He spent most of his days asleep in his room. Megara consulted the Oracle of Delphi, and she explained that Hera had planted the seeds of madness inside the mind of her husband. To free himself of the curse, he must perform ten impossible labours in the service of mankind. Some people say that Heracles became insaner still, before he undertook his heroic cure — that he was hot-tempered and cruel to his family. I am not sure that those rumours are true, but I will mention a famous saying about Heracles at this time of his life. It comes from the Greek playwright Euripides and it goes:.
What is clear, is that Heracles took the cure that was prescribed by the Oracle. He presented himself to Eurystheus, king of Tiryns in Mycenae, who was to set his ten impossible tasks. Eurystheus told Heracles about a lion that was the cause of suffering in the land of Nemea. It was attacking not only animals, but people. Heracles' first task was to hunt and kill the Nemean Lion.
He hid behind a boulder, and waited for it to come out. Towards evening the lion emerged. Heracles pulled an arrow from his quiver, and set it in his bow. It was a powerful weapon, and it took immense strength just to pull back the string and flex it ready to fire. Heracles took aim and let loose the arrow. It flew towards the lion and caught it in the chest — but instead of piercing his skin, the arrow merely bounced off.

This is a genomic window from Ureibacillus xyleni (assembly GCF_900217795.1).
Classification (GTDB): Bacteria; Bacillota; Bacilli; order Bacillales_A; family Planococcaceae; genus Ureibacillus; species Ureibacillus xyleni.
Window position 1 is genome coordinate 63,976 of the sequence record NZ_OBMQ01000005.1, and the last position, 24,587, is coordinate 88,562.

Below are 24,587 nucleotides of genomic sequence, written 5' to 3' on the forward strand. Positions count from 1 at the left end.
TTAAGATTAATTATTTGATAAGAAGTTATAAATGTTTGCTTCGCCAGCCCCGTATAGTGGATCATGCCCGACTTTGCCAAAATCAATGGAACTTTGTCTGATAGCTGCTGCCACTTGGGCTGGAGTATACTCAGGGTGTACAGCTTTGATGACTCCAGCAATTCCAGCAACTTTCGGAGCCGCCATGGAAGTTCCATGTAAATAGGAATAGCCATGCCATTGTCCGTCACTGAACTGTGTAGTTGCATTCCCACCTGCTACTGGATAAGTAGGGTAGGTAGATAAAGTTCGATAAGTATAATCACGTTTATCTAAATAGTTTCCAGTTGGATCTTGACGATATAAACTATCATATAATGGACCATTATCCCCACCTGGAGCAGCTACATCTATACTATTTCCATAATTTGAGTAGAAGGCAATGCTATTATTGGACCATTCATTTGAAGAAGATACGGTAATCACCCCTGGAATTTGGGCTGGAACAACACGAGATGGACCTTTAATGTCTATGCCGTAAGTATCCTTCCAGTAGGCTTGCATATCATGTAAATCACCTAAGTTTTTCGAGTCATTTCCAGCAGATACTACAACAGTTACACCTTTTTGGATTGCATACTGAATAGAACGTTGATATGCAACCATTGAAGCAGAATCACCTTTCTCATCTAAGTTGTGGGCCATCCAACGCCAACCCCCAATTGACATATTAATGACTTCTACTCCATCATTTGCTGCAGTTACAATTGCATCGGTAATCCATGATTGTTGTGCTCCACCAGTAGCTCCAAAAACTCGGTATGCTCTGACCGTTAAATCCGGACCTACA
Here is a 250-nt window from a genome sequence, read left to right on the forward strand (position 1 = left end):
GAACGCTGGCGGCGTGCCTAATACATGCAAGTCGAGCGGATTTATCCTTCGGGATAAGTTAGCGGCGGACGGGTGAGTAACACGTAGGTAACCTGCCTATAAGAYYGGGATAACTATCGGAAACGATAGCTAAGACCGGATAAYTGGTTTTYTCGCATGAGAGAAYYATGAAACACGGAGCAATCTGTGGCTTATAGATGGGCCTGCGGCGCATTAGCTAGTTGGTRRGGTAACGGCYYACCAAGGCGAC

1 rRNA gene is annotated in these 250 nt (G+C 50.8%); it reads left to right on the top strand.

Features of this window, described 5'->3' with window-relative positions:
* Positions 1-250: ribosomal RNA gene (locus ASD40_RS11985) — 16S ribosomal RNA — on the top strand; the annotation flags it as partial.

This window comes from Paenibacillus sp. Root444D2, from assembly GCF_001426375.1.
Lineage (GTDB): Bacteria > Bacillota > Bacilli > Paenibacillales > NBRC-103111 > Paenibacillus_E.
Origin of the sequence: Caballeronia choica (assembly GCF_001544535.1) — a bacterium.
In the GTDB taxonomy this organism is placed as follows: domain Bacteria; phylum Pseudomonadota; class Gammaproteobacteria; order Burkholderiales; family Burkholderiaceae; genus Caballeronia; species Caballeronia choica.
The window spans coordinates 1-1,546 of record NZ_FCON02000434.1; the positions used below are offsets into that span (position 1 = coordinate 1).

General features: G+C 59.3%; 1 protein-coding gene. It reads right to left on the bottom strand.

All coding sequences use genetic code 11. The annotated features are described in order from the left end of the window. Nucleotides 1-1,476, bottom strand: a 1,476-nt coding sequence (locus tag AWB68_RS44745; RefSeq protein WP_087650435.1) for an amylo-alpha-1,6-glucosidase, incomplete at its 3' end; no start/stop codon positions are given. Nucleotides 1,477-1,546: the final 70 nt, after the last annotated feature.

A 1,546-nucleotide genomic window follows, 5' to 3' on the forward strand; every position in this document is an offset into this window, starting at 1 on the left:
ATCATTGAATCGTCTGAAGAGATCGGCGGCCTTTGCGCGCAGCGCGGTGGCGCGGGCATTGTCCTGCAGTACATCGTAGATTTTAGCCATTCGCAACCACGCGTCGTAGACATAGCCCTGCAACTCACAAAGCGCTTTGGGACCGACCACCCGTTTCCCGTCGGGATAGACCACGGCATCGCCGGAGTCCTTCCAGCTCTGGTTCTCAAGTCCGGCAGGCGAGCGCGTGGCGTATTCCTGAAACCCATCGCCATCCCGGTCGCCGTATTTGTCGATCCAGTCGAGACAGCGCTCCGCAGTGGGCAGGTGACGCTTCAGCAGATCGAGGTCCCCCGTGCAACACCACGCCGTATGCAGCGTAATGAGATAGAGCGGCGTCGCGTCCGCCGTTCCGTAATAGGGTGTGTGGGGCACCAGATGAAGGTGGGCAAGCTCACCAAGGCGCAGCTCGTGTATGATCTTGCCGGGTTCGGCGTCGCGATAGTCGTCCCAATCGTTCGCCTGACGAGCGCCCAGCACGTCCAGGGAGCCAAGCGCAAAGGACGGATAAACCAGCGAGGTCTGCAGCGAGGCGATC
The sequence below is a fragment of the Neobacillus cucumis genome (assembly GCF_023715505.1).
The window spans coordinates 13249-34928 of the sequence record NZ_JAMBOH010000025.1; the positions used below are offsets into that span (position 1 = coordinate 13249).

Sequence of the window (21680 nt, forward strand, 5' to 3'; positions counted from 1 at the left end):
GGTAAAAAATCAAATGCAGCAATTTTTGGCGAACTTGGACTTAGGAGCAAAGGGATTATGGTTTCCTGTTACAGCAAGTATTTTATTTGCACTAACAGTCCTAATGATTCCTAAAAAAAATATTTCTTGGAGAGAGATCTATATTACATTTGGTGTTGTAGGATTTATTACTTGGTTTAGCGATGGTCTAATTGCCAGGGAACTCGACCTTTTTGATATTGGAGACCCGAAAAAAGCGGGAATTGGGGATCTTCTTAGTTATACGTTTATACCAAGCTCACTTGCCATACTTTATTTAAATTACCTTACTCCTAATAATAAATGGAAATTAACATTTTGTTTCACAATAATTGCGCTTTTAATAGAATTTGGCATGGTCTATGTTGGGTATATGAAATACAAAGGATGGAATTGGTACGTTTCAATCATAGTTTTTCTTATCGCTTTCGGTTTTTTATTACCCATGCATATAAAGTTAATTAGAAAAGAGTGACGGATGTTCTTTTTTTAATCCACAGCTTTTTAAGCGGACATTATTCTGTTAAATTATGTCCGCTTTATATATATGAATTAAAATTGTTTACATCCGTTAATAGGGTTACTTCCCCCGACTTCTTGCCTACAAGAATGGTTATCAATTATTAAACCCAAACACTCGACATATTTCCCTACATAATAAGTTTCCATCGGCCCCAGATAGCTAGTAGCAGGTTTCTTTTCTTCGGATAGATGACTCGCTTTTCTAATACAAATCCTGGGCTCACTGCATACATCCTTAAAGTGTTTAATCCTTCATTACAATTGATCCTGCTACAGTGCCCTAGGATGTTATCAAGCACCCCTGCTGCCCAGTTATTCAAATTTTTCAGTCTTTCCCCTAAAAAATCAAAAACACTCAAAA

Heracles quickly shot another arrow, and it was just as useless as the one before. Now he understood why the task was all but impossible. The hide of the Nemean Lion was impervious to weapons. The lion looked with curiosity at his bold attacker. Who was this fellow? No ordinary human for sure. Seeing that Heracles was as strong and fierce as himself, he decided to err on the side of caution. He retreated into his cave. The Nemean lion was not only strong, but he was cunning as well.
His vast cave had many tunnels and two openings. If anyone ever pursued him through one entrance, he could always escape out of the other. Heracles had been warned of this by the shepherds. He uprooted a tree, and used its trunk to lever a vast boulder into the opening- now it was sealed.
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Inside, he caught sight of its green, gleaming eyes. He grappled and wrestled with the man-eating beast and finally defeated it, killing it with his bare hands. If you have ever seen a picture of Heracles, you will know that he liked to wear a lion skin over his shoulders, and that its mane was a kind of hood over his head.
The ancient world was full of pictures of Heracles, most of them on vases. The lion skin that he wore was, of course, that of the Nemean Lion.
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When he reported back to Eurystheus, he was wearing his new uniform. He was such a terrifying site that the king hid inside a giant jug, and spoke to the hero from within it. After that, he forbade him to ever come into the city again. In future, he must stand outside the walls to display his trophies.